Reviewed at the 2011 Tribeca Film Festival
If Puncture were a book, it'd be a beach read--junk, basically, but really hard to put down. It's not intellectually stimulating, but it moves, popping through its well-worn narrative with style and efficiency. It's a Civil Action/Erin Brockovich-style based-on-a-true-story backroom legal drama, and like those films, it primarily separates itself from the countless TV movies in the same mold thanks to the efforts of a powerful star performance. In this case, that performance is by Chris Evans. I'm as surprised as you are.
On second thought, perhaps I'm not--this is an actor who, after several dull-as-toast pretty boy roles, has finally started to define himself on screen by fine-turning his comic sensibility. His hip, loose turn was the best thing in The Losers (admittedly, not much of a contest), and his half-whispered appearance in Scott Pilgrim was a bright, goofy lark. I saw this film months before Captain America, and was therefore ready to except him as a real movie star (rather than a boring hunk).
As brilliant lawyer and highly functional drug addict Mike Weiss, Evans concocts a wired, cranked-up performance, equal parts bullshit bravado and utter sincerity, and there's a mad, improvisatory energy to it--you can see him thinking, working the angles, and enjoying his character's hedonistic nature. It's a take-no-prisoners piece of work that's got a grimy kick, it's so trashy and funny (we're so in tune with the character by the midway point that he gets a laugh by clicking his pen and saying, simply, "sure"). And though he only lets us glimpse the character's darkness, we see enough to know there's more where that came from.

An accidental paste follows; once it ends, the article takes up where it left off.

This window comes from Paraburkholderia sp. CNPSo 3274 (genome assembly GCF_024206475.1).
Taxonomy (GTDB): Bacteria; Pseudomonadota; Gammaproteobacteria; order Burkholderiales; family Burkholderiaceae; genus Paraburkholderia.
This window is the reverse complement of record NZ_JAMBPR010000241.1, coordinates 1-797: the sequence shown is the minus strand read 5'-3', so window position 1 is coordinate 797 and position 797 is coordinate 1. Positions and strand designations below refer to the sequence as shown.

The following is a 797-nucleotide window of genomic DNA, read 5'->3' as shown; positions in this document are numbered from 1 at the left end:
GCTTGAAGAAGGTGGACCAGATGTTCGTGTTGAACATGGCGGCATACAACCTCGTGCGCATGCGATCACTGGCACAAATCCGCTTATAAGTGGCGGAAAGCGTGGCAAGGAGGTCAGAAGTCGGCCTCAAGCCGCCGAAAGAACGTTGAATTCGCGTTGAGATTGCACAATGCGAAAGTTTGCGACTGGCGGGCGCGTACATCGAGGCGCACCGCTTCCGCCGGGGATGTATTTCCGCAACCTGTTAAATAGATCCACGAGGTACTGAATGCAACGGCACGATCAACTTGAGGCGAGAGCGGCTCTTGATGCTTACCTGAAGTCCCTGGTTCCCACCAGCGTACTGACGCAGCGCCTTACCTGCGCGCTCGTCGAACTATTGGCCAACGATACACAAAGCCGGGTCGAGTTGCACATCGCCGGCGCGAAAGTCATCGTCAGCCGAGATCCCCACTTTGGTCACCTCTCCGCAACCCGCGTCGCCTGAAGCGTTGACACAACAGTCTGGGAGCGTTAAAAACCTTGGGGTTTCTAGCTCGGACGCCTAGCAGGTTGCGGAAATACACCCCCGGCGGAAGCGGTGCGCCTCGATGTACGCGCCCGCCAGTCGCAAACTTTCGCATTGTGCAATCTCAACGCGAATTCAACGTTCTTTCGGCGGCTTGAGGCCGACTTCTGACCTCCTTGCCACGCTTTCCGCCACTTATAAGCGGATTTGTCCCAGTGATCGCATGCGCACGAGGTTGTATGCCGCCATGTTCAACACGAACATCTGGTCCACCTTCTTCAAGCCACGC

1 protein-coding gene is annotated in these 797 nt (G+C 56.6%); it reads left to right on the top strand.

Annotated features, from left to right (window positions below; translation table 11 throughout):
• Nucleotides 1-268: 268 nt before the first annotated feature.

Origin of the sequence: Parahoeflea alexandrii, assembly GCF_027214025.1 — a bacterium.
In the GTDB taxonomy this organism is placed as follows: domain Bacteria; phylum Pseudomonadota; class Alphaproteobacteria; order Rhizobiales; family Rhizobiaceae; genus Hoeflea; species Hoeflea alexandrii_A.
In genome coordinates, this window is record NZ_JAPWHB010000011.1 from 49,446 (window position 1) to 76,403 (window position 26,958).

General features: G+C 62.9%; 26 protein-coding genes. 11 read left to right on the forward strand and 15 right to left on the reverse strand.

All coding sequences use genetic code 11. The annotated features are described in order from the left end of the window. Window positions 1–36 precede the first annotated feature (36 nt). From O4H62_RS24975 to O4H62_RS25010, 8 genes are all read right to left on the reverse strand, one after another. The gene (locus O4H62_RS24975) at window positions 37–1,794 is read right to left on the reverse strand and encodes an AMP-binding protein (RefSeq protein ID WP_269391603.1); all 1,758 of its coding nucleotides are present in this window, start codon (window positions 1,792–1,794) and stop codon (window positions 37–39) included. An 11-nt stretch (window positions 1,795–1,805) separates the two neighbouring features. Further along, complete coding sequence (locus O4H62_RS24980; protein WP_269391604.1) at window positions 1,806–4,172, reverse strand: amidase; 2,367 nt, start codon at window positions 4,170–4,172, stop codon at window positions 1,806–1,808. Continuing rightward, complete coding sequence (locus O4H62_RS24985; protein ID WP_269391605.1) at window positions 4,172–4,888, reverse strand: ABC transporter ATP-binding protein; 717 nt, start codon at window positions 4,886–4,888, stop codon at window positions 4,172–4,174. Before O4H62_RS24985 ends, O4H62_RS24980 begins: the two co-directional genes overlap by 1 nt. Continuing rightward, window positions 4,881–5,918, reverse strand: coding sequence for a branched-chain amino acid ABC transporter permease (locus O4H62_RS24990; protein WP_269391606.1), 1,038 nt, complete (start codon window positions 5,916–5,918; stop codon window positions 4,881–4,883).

The film that surrounds him is, alas, not quite as unpredictable. Chris Lopata's dialogue is a little clangy, and the construction of the story is fairly obvious--he lets the seams show too often. I get that we have to be made aware of the stakes, but there are far too many scenes of his partner lecturing him about how they have to drop this case because they're running out of money. That's a pretty thankless role; perhaps realizing that, co-director Mark Kassen plays it himself. (His brother Adam directed with him.) Subplots pop up that don't go anywhere; in several scenes, we see Mike being followed when he's out doing dirt, and when he's apparently taped buying drugs, we keep waiting for the key moment when that tape is used to blackmail him. But that never happens; those scenes are apparently just free-floating paranoia.
Michael Biehn does a nice piece of cranky-old-coot acting as their client, while Brett Cullen is wonderfully, palpably oily as the corporate lawyer on the other side of their big case. Kate Burton is not an actor I was previously aware of, but she has one scene, maybe a dozen lines, and just wrecks shop with them. The Kassen brothers direct in an indistinct but fluid style; the film feels like a calling card for bigger Hollywood efforts, and should fill that function nicely. Puncture is a sturdy piece of professional filmmaking--and it would be pretty forgettable save for Evans, who tears through the picture like a whirling dervish.
Jason lives with his wife Rebekah and their daughter Lucy in New York. He holds an MA in Cultural Reporting and Criticism from NYU. He is film editor for Flavorwire and is a contributor to Salon, the Atlantic, and several other publications. His first book, Pulp Fiction: The Complete History of Quentin Tarantino's Masterpiece, was released last fall by Voyageur Press. He blogs at Fourth Row Center and is yet another critic with a Twitter feed.